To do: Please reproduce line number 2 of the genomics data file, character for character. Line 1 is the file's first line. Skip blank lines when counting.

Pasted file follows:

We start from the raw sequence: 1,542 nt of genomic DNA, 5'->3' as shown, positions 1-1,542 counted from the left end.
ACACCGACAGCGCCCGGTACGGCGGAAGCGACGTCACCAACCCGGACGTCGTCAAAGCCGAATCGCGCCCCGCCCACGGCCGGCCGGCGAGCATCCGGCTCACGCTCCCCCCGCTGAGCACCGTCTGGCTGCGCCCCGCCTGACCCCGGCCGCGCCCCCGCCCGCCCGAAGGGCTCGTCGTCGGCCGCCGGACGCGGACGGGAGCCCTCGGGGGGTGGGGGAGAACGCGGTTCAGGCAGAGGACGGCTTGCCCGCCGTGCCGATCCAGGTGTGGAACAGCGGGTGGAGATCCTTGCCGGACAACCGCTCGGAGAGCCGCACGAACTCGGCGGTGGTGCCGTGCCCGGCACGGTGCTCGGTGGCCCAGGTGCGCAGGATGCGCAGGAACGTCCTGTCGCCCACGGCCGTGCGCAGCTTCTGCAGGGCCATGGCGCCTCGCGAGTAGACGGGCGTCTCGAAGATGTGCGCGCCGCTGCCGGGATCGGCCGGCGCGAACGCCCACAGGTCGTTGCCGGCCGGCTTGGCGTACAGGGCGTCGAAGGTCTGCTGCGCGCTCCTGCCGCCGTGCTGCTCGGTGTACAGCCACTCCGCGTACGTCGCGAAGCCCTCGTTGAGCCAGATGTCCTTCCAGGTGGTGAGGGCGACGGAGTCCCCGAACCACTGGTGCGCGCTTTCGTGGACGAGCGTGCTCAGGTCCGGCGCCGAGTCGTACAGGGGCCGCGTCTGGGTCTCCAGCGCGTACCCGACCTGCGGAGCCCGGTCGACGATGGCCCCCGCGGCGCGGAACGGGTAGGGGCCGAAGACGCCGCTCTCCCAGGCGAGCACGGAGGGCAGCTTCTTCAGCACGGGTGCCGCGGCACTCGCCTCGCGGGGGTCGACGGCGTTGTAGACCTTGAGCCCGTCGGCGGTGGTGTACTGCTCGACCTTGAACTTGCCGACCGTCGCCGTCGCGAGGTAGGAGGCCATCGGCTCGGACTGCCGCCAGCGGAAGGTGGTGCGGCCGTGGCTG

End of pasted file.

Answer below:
ACACCGACAGCGCCCGGTACGGCGGAAGCGACGTCACCAACCCGGACGTCGTCAAAGCCGAATCGCGCCCCGCCCACGGCCGGCCGGCGAGCATCCGGCTCACGCTCCCCCCGCTGAGCACCGTCTGGCTGCGCCCCGCCTGACCCCGGCCGCGCCCCCGCCCGCCCGAAGGGCTCGTCGTCGGCCGCCGGACGCGGACGGGAGCCCTCGGGGGGTGGGGGAGAACGCGGTTCAGGCAGAGGACGGCTTGCCCGCCGTGCCGATCCAGGTGTGGAACAGCGGGTGGAGATCCTTGCCGGACAACCGCTCGGAGAGCCGCACGAACTCGGCGGTGGTGCCGTGCCCGGCACGGTGCTCGGTGGCCCAGGTGCGCAGGATGCGCAGGAACGTCCTGTCGCCCACGGCCGTGCGCAGCTTCTGCAGGGCCATGGCGCCTCGCGAGTAGACGGGCGTCTCGAAGATGTGCGCGCCGCTGCCGGGATCGGCCGGCGCGAACGCCCACAGGTCGTTGCCGGCCGGCTTGGCGTACAGGGCGTCGAAGGTCTGCTGCGCGCTCCTGCCGCCGTGCTGCTCGGTGTACAGCCACTCCGCGTACGTCGCGAAGCCCTCGTTGAGCCAGATGTCCTTCCAGGTGGTGAGGGCGACGGAGTCCCCGAACCACTGGTGCGCGCTTTCGTGGACGAGCGTGCTCAGGTCCGGCGCCGAGTCGTACAGGGGCCGCGTCTGGGTCTCCAGCGCGTACCCGACCTGCGGAGCCCGGTCGACGATGGCCCCCGCGGCGCGGAACGGGTAGGGGCCGAAGACGCCGCTCTCCCAGGCGAGCACGGAGGGCAGCTTCTTCAGCACGGGTGCCGCGGCACTCGCCTCGCGGGGGTCGACGGCGTTGTAGACCTTGAGCCCGTCGGCGGTGGTGTACTGCTCGACCTTGAACTTGCCGACCGTCGCCGTCGCGAGGTAGGAGGCCATCGGCTCGGACTGCCGCCAGCGGAAGGTGGTGCGGCCGTGGCTG